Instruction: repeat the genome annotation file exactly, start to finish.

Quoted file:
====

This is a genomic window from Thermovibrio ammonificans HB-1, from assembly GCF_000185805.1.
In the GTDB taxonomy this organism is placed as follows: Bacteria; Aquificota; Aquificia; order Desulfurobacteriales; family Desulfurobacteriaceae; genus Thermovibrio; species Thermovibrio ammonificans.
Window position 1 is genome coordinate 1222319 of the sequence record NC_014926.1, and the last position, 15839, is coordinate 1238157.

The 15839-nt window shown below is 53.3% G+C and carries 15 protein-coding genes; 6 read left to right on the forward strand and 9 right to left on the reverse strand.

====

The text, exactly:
This is a genomic window from Thermovibrio ammonificans HB-1, from assembly GCF_000185805.1.
In the GTDB taxonomy this organism is placed as follows: Bacteria; Aquificota; Aquificia; order Desulfurobacteriales; family Desulfurobacteriaceae; genus Thermovibrio; species Thermovibrio ammonificans.
Window position 1 is genome coordinate 1222319 of the sequence record NC_014926.1, and the last position, 15839, is coordinate 1238157.

The 15839-nt window shown below is 53.3% G+C and carries 15 protein-coding genes; 6 read left to right on the forward strand and 9 right to left on the reverse strand.